A City For All Seasons – by Fiona Grant
I love Melbourne. I could go on and on about the wonders of one of the world’s most liveable cities. And I usually do. The fantastic food, the sporting events, such a commitment to the arts and oh the coffee! Yet, I’ve called London home for the past 7 years. Well, my mother did always say I was contrary. London is a city of contrasts and as any Brit will tell you, London may be in Britain but it is not Britain. It is something else entirely.
London was not quite the place that Richard Curtis films had led me to believe. My Bridget Jones-esque job in media definitely didn’t allow sufficient funds for Bridget’s delightfully quirky central London flat and alas I’ve still not met a proper foppish English gent, certainly not one who is charmingly awkward and unaware of how good looking he is.
In fact, most unlike a Richard Curtis rom-com, London can be an unwieldy and unfriendly place. You will be forcibly shoved for standing on the wrong side of the escalator and it’s practically forbidden to talk to a stranger on public transport no matter how far your face is wedged into their armpit. However, join the mad dash to catch the last tube on a Friday or Saturday night and suddenly everyone is your friend, with laughs and chips being shared in equal measure.
London is so often portrayed as grey and dreary but it’s summer now and something wonderful happens when summer and sun collide – this big and bustling city becomes a beach town without a beach as everyone takes to the outdoors, drinking and laughing from early afternoon to late evening, decamping to any of the beautiful London parks and peeling off as much clothing as possible.
A recent sojourn to Regent’s Park on one such perfect summer’s night found me impressed at the unashamed confidence in which one girl walked along the path clad only in a white bikini (somewhat perplexing as there is nowhere to swim in Regent’s Park) while a middle aged portly man seemed relaxed enough to have stripped to his y-fronts while enjoying a chat with his friends.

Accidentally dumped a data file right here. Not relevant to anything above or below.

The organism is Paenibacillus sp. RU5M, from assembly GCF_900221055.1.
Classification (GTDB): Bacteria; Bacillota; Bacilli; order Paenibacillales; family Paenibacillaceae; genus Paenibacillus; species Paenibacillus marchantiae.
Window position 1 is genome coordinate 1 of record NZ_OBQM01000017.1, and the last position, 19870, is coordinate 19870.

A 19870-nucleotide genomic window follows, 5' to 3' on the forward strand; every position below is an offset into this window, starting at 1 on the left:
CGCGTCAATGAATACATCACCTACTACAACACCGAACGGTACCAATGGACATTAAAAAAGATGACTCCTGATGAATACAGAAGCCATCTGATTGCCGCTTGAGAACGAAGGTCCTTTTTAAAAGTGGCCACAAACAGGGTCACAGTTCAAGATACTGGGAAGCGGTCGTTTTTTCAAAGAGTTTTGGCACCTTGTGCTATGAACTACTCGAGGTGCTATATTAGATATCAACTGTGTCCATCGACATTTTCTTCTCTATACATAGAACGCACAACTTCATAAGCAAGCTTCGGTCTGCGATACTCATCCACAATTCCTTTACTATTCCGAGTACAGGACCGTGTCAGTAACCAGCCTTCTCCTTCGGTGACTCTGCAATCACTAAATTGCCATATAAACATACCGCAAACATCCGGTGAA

In this way London can be so accepting; non-conformity and individuality is celebrated. As a young fashion student once told me – New York is all about the labels, Paris is all about being tasteful, but London is all about doing something different, being yourself. You got that skirt on sale at Zara and that belt for £5 from Primark? All the better. This is the city where Rhianna catches the tube and Kate Moss shops at Topshop. Respect.
It’s pretty obvious London is not always sunshine and Pimms. It’s glorious when it is; there is an appreciation of summer and sunshine that you just don’t find in a city like Melbourne, which is generally spoilt for both. Of course this appreciation for good weather is largely because we know we will soon face another numbingly cold winter. Unfortunately winter seems to happen every year. I do wish they would do something about that.
Though there is something about celebrating Christmas in winter which just feels right. Walking out to Regents St and Oxford St when the Christmas lights are on is a breathtaking moment every time and I never tire of it. And maybe that’s it, London has so many “catch your breath” moments – wandering through streets steeped in history, the red of the buses and phone booths contrasting so beautifully against the dreary grey weather, marvelling at the Regent St buildings down to the hustle and bustle of Piccadilly Circus and then finding yourself in Trafalgar Square. Yes, just like you are in a movie.
And that’s where I find my Richard Curtis movie moment, walking along the Thames as Big Ben bongs late at night, St Pauls and the rest of the city perfectly lit in the background, wrapped up warmly in scarf and coat with my breath clearly visible from the cold. This is the romance of London. And perhaps the reason I am still here.
Huh, would you look at that? I’ve managed to wax lyrical about the weather for most of this piece. I truly am a Londoner.